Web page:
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Drowned in Sound: Real Estate - Atlas
Drowned in Sound: Baths - Obsidian


January 2014
Shy Boys
"Shy Boys
"
mp3
Shy Boys continue to bridge the gap between the basement and the stage with the release of their debut, self-titled LP. With efficiency and restrained flourish the boys have spun off 10 pop yarns, many of which are apt to linger long past their modest 24-minute duration. While the bulk of the earworms are front-loaded the album doesn’t flag nor does it deviate in its trajectory. The consistency of this record demonstrates that the Shy Boys know their strengths and are not ashamed to stick with them.
 
Such reliability is probably why Shy Boyscomposed of the brothers Collin and Kyle Rausch and friend Konnor Ervin, have enjoyed a recent burst in popularity. In short order they’ve managed to endear themselves to a variety of local bands and fans, the label High Dive Records, and assorted music journalism outlets. It’s no wonder they recently won The Pitch award for Best Band Everyone Can Agree OnThey’re appeal is almost egalitarian. Of course it doesn’t hurt to be backed by Solid Gold, the same talent agency that promotes the likes of Dirty Beaches, The Dodos, and The Sea And Cake.
 
Call it playing it safe, but what Shy Boys lack in boundary-pushing they make up for in general likeability. This record can easily play in the background, comfortably command the car stereo, or be the gentle panacea for your private boi slash gurl bedroom troubles; odds are the record will fit most settings without much abrasion. That’s the idea. Kudos given.
 
Much of the album’s warm roughness is owed to its simple and straightforward nature as well as the inherent qualities found by recording live to tape. For this engineering feat the nod is given to Mike Nolte of Westend Recording, a studio known for their dedicated use of the mediumSure, the reverb is cranked and the vocals can be muddied into ambiguity, but those cool, moody hooks are enough to keep the record spinning on repeat.
 
--Andrew Erdrich

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Album review: Clairaudients - I'm A Loudmouth, You're A Puppet (EP)

Album review: Clairaudients - I'm A Loudmouth, You're A Puppet (EP)

 
(Photo by Todd Zimmer)
 
Speaking personally, I’m a Loudmouth, You’re a Puppet has been on my list of most anticipated local albums for 2013. I’ve been a fervent fan of Clairaudients since their days under the moniker The Atlantic. I’ve seen the band add members to their lineup (Chase Horseman joined at the beginning of 2013), perform numerous times at numerous venues, and now I’ll see them through their first album release.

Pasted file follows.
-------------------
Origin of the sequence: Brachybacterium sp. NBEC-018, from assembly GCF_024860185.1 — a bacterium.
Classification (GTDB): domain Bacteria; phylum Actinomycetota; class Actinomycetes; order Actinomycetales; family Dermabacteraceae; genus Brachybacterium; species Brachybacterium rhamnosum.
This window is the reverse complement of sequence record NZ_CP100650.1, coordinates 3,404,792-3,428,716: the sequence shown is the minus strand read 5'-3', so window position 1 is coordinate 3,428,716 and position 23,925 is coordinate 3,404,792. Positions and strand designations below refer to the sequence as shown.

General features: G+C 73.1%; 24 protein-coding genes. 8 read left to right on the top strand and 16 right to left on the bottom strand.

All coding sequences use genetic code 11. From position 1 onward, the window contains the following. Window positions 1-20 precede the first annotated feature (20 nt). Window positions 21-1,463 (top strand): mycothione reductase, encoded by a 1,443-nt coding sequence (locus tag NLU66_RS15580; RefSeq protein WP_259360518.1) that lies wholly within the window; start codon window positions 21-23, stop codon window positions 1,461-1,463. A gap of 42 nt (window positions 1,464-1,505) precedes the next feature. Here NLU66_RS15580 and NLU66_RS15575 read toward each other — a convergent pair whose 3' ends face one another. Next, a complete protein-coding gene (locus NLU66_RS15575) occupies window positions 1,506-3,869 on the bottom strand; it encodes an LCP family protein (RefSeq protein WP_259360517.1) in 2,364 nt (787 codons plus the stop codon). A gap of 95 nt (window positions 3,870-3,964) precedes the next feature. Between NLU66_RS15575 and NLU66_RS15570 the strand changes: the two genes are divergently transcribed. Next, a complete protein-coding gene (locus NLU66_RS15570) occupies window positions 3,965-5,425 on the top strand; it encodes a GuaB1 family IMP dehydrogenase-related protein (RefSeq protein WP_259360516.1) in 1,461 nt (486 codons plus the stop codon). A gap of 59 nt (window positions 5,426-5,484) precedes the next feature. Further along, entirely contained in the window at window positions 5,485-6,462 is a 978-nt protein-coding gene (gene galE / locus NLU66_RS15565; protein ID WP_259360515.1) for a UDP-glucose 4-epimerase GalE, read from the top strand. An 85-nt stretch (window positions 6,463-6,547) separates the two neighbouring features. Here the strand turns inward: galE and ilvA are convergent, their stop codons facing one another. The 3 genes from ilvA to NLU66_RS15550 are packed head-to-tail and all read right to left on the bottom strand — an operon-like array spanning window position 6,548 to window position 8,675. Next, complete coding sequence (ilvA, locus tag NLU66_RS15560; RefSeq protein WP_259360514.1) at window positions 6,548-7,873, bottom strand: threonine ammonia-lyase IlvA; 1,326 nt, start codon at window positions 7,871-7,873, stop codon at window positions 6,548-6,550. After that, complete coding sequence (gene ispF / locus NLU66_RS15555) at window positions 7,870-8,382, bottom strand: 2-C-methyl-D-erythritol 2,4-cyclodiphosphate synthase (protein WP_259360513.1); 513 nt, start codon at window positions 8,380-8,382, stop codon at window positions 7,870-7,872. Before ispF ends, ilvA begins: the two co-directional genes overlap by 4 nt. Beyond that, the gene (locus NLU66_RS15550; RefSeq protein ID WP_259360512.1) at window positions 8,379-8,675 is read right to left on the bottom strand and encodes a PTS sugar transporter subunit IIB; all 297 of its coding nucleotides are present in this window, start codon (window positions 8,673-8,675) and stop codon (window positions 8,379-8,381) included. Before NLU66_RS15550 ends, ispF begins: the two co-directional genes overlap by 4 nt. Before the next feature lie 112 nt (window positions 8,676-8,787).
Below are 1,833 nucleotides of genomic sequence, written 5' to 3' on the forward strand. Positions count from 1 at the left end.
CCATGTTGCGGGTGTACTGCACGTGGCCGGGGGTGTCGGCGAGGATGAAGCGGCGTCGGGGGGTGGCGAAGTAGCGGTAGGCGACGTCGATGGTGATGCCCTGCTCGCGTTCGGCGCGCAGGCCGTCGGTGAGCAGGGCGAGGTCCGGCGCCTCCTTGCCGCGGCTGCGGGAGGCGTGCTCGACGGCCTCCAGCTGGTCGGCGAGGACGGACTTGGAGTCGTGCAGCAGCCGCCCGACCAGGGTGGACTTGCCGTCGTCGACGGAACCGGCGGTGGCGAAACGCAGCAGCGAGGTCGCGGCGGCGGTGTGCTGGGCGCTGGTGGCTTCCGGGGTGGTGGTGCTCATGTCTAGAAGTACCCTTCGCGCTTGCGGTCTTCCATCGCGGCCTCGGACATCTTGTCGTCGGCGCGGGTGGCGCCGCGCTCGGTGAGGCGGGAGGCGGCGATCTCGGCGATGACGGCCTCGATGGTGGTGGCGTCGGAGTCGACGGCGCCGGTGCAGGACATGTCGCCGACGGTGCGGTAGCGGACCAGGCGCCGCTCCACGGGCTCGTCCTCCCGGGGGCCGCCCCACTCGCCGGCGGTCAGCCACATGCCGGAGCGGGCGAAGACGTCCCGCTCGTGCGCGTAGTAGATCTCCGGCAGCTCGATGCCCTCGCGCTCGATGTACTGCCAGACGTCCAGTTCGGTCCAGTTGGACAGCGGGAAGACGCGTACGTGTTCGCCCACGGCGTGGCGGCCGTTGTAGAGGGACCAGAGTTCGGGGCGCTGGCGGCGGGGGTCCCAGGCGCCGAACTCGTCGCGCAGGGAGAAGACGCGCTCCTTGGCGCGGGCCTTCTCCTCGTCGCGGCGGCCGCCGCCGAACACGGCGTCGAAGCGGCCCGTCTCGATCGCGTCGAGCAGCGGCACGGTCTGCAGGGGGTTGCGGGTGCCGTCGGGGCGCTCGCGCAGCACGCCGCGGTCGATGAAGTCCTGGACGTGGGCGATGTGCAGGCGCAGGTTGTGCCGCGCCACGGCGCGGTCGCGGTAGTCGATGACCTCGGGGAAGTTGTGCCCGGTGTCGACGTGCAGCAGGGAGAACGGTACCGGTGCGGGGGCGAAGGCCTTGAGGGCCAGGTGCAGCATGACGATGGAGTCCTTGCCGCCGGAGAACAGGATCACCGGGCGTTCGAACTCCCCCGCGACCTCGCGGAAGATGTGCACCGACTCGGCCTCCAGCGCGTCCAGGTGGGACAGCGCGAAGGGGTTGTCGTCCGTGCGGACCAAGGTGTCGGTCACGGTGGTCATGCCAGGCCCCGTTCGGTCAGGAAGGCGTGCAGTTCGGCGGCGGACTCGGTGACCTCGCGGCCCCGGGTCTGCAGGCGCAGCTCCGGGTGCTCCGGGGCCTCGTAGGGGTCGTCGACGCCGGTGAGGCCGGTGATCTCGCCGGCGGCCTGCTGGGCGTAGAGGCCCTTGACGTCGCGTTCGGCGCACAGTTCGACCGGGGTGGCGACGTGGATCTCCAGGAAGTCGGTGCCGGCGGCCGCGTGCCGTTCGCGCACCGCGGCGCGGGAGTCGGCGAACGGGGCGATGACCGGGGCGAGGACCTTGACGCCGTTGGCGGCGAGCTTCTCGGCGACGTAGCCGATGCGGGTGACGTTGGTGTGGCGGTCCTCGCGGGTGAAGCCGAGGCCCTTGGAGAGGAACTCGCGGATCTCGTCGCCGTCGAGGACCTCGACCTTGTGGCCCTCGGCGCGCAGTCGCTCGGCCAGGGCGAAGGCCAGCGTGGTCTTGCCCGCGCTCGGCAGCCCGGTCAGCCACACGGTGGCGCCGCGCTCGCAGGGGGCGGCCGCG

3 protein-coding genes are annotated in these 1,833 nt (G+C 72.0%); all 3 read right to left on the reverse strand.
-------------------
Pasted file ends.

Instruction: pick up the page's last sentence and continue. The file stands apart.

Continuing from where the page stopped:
I’m a Loudmouth, You’re a Puppet has been in the works for quite some time. And after listening to the album several times, it’s easy to say that the wait was well worth it. The album has so many subtle intricacies and deep meanings that anyone can tell it wasn’t recorded on the fly—a lot of thought and heart went into the album.
 
Clairaudients introduces itself with a nearly four-minute song simply entitled “Intro,” a chilling, soothing number which serves its purpose well as a lead-off track. With nothing but harmonized vocals and twinkling guitars, you’ll get lost in the ambiance.
 
Keeping in style, the first track fades out and another calming track slide into slot two. “Like a Song” is full of metaphors, which in my case, are up for interpretation. It’s the kind of song that you can listen to to find meaning, or a song that you can just jam to.
 
The album picks up halfway through with “Cellar.” This song easily takes the cake for heaviest track on the album. Vocalist Patrick Robinson definitely brings out his angry voice here. Deep, gravely, and abrasive sounds pour out of his mouth as the rest of the band falls in suit, striking heavy chords and pounding big drums. 
 
And again, before you know it, the tempo slows back down with “Broken Mend,” a solemn track full of heart-melting lyrics. The last track opens up with a strong organ chord, and is quickly followed by a jaunty guitar tune. “Back to the Sun” is a seven-minute anthem, and seems to carry a much lighter attitude than that of the other four. It appears to be more laid back and cheerful due in part to the upbeat, intricate mesh of instrumentals.
 
As I’ve mentioned already, I’m a Loudmouth is a great piece of work. There is so much content and impact stuffed into a small five-song album. The incredible musical accompaniment that is created by this sextet is something to be in awe of in itself, with the added element of Robinson’s lyrics.
 
I’m A Loudmouth, You’re A Puppet was recorded and produced at Massive Sound Studios by Jeff Pickman.
 
Tonight is the long-awaited release party for I’m A Loudmouth, You’re A Puppet. Clairaudients will be celebrating at Davey’s Uptown this evening with special guests Not A Planet and we are voices. Doors open at 8, show at 9. This is an 18+ show; $12 if under 21, $10 for 21+. All attending ticket holders will receive a digital download of the album. Facebook event page.
 
 
--Steven Ervay 
 

Steven Ervay is super rad. 

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